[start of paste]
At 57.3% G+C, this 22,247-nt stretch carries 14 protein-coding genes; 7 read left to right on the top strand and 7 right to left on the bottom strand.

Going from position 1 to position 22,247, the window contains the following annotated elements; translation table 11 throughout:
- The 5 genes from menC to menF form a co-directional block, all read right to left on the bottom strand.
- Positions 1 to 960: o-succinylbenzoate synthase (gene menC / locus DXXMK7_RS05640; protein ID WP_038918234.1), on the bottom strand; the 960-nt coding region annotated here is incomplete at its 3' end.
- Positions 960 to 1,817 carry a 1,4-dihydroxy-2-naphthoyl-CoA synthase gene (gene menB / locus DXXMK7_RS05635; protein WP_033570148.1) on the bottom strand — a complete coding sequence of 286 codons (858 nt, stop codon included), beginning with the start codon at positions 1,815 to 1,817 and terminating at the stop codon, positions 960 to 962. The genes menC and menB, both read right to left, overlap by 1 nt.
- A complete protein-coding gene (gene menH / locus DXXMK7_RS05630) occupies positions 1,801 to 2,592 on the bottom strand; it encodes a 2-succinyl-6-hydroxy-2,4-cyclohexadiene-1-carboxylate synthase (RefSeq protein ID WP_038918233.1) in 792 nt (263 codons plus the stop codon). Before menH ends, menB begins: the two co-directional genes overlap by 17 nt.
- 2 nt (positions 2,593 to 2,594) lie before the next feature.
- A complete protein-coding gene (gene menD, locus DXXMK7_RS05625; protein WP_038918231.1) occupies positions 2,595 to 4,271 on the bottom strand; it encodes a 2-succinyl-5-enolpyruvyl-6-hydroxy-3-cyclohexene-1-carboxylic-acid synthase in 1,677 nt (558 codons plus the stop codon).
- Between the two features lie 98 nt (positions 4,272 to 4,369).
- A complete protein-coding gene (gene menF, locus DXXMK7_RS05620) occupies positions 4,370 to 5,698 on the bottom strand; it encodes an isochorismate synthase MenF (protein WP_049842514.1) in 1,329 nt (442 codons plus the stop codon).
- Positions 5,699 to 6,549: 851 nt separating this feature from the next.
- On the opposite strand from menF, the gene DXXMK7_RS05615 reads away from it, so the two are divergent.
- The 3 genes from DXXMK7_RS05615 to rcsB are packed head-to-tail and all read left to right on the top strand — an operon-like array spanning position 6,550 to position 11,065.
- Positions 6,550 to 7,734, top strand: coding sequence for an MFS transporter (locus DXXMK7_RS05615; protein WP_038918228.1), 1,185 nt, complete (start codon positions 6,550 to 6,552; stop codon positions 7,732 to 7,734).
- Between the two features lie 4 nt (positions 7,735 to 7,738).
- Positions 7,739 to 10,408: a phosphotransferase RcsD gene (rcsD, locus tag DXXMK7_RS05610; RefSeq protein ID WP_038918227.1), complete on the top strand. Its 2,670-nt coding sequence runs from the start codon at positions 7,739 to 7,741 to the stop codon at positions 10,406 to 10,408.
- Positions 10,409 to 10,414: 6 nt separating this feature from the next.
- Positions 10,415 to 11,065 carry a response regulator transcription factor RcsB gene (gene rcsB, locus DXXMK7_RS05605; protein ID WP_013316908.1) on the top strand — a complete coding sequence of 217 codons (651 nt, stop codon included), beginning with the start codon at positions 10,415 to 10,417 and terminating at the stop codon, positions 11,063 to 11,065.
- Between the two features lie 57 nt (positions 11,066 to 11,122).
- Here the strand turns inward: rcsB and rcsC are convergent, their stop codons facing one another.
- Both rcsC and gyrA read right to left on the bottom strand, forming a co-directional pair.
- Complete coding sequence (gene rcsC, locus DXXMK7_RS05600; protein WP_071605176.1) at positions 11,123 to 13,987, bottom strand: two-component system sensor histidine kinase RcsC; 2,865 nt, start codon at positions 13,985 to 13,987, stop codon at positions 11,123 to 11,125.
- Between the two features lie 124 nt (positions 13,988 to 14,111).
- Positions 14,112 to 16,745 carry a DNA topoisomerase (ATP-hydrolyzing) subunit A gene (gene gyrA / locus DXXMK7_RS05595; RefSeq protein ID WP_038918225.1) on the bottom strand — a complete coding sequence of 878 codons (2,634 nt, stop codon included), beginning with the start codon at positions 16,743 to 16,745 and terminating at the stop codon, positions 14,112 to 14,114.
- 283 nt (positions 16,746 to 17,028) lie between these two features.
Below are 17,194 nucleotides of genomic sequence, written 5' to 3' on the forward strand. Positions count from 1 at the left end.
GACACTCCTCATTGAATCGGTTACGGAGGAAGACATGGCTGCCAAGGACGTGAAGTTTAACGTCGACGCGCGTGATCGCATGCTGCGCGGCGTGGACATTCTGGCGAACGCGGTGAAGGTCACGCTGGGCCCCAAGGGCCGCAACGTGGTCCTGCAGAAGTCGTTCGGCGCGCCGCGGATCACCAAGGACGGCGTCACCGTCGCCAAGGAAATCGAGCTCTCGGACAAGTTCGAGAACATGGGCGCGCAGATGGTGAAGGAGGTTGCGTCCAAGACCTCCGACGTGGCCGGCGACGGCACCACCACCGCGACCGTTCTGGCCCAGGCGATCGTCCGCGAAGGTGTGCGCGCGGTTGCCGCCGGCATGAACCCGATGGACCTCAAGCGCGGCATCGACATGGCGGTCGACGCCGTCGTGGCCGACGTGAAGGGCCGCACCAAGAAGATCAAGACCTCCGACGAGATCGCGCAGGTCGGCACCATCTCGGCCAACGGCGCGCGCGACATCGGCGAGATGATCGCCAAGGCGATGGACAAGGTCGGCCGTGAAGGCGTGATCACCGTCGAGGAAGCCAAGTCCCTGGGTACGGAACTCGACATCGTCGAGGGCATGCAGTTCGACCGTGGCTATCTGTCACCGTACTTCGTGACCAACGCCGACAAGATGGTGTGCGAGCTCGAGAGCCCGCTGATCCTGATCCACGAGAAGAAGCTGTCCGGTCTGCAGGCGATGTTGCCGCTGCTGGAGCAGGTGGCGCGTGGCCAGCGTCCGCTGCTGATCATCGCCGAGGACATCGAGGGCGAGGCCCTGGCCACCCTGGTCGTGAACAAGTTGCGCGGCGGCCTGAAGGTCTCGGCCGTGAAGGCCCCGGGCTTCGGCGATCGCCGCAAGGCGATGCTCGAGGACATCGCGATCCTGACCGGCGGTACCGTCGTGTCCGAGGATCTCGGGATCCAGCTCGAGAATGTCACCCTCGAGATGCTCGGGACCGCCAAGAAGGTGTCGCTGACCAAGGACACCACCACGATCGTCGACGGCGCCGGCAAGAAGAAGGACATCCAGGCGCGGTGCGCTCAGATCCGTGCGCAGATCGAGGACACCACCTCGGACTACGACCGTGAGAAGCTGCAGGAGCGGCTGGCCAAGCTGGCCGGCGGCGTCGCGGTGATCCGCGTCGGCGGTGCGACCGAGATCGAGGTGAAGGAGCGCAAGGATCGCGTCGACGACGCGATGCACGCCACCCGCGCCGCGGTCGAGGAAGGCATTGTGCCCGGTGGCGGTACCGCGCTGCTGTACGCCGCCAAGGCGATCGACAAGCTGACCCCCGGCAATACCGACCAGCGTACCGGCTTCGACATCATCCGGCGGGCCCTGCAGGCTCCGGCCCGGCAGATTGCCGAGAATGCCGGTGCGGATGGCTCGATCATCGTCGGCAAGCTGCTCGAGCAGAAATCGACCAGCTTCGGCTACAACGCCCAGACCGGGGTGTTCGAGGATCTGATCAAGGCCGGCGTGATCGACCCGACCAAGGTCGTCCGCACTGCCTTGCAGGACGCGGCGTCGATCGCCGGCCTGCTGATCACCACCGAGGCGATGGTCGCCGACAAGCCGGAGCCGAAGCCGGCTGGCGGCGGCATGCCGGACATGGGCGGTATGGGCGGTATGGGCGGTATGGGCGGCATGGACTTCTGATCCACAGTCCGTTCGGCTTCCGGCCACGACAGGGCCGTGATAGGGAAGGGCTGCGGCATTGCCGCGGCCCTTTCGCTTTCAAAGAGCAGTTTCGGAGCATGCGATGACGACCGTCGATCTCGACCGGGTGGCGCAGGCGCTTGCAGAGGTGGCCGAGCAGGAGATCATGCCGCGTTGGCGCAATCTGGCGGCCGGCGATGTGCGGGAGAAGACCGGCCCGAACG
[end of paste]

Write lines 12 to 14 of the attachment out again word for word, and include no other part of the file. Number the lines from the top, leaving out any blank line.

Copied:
- On the opposite strand from menF, the gene DXXMK7_RS05615 reads away from it, so the two are divergent.
- The 3 genes from DXXMK7_RS05615 to rcsB are packed head-to-tail and all read left to right on the top strand — an operon-like array spanning position 6,550 to position 11,065.
- Positions 6,550 to 7,734, top strand: coding sequence for an MFS transporter (locus DXXMK7_RS05615; protein WP_038918228.1), 1,185 nt, complete (start codon positions 6,550 to 6,552; stop codon positions 7,732 to 7,734).